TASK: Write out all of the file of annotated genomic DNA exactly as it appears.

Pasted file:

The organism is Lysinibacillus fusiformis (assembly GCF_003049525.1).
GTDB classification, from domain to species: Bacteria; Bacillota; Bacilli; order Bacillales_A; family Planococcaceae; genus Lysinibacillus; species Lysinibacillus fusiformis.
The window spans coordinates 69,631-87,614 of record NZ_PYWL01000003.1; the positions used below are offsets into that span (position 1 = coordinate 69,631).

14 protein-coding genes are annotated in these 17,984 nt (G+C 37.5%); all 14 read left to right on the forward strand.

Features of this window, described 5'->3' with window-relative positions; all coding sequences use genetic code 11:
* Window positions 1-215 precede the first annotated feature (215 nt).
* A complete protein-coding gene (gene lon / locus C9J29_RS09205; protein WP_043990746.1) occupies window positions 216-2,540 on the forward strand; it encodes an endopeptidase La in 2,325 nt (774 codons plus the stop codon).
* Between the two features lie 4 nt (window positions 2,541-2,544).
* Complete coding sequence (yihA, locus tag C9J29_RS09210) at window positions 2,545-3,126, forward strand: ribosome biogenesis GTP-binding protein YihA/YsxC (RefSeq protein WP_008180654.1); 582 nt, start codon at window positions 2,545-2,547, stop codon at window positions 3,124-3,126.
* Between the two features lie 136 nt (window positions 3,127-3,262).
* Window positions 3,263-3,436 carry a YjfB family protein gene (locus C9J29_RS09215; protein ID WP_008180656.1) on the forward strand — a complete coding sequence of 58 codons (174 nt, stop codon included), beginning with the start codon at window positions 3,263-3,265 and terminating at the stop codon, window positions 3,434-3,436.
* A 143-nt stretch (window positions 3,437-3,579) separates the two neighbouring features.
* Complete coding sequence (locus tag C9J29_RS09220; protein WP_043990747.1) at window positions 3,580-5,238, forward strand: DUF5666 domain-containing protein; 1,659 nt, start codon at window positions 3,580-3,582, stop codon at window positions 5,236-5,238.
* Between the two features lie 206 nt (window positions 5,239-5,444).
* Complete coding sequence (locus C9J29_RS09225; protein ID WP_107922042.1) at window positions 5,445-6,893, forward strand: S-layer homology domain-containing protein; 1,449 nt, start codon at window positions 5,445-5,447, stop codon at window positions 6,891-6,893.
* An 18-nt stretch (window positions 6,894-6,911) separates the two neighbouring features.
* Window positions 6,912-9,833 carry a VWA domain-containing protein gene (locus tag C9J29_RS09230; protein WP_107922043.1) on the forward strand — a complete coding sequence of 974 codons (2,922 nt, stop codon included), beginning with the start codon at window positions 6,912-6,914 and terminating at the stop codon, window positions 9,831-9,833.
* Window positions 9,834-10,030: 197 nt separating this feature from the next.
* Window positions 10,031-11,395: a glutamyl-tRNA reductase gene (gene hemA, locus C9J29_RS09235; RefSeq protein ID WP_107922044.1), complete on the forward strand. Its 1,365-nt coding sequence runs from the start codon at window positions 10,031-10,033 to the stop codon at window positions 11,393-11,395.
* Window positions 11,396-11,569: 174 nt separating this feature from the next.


The organism is Lysinibacillus fusiformis (assembly GCF_003049525.1).
GTDB classification, from domain to species: Bacteria; Bacillota; Bacilli; order Bacillales_A; family Planococcaceae; genus Lysinibacillus; species Lysinibacillus fusiformis.
The window spans coordinates 69,631-87,614 of record NZ_PYWL01000003.1; the positions used below are offsets into that span (position 1 = coordinate 69,631).

14 protein-coding genes are annotated in these 17,984 nt (G+C 37.5%); all 14 read left to right on the forward strand.

Features of this window, described 5'->3' with window-relative positions; all coding sequences use genetic code 11:
* Window positions 1-215 precede the first annotated feature (215 nt).
* A complete protein-coding gene (gene lon / locus C9J29_RS09205; protein WP_043990746.1) occupies window positions 216-2,540 on the forward strand; it encodes an endopeptidase La in 2,325 nt (774 codons plus the stop codon).
* Between the two features lie 4 nt (window positions 2,541-2,544).
* Complete coding sequence (yihA, locus tag C9J29_RS09210) at window positions 2,545-3,126, forward strand: ribosome biogenesis GTP-binding protein YihA/YsxC (RefSeq protein WP_008180654.1); 582 nt, start codon at window positions 2,545-2,547, stop codon at window positions 3,124-3,126.
* Between the two features lie 136 nt (window positions 3,127-3,262).
* Window positions 3,263-3,436 carry a YjfB family protein gene (locus C9J29_RS09215; protein ID WP_008180656.1) on the forward strand — a complete coding sequence of 58 codons (174 nt, stop codon included), beginning with the start codon at window positions 3,263-3,265 and terminating at the stop codon, window positions 3,434-3,436.
* A 143-nt stretch (window positions 3,437-3,579) separates the two neighbouring features.
* Complete coding sequence (locus tag C9J29_RS09220; protein WP_043990747.1) at window positions 3,580-5,238, forward strand: DUF5666 domain-containing protein; 1,659 nt, start codon at window positions 3,580-3,582, stop codon at window positions 5,236-5,238.
* Between the two features lie 206 nt (window positions 5,239-5,444).
* Complete coding sequence (locus C9J29_RS09225; protein ID WP_107922042.1) at window positions 5,445-6,893, forward strand: S-layer homology domain-containing protein; 1,449 nt, start codon at window positions 5,445-5,447, stop codon at window positions 6,891-6,893.
* An 18-nt stretch (window positions 6,894-6,911) separates the two neighbouring features.
* Window positions 6,912-9,833 carry a VWA domain-containing protein gene (locus tag C9J29_RS09230; protein WP_107922043.1) on the forward strand — a complete coding sequence of 974 codons (2,922 nt, stop codon included), beginning with the start codon at window positions 6,912-6,914 and terminating at the stop codon, window positions 9,831-9,833.
* Window positions 9,834-10,030: 197 nt separating this feature from the next.
* Window positions 10,031-11,395: a glutamyl-tRNA reductase gene (gene hemA, locus C9J29_RS09235; RefSeq protein ID WP_107922044.1), complete on the forward strand. Its 1,365-nt coding sequence runs from the start codon at window positions 10,031-10,033 to the stop codon at window positions 11,393-11,395.
* Window positions 11,396-11,569: 174 nt separating this feature from the next.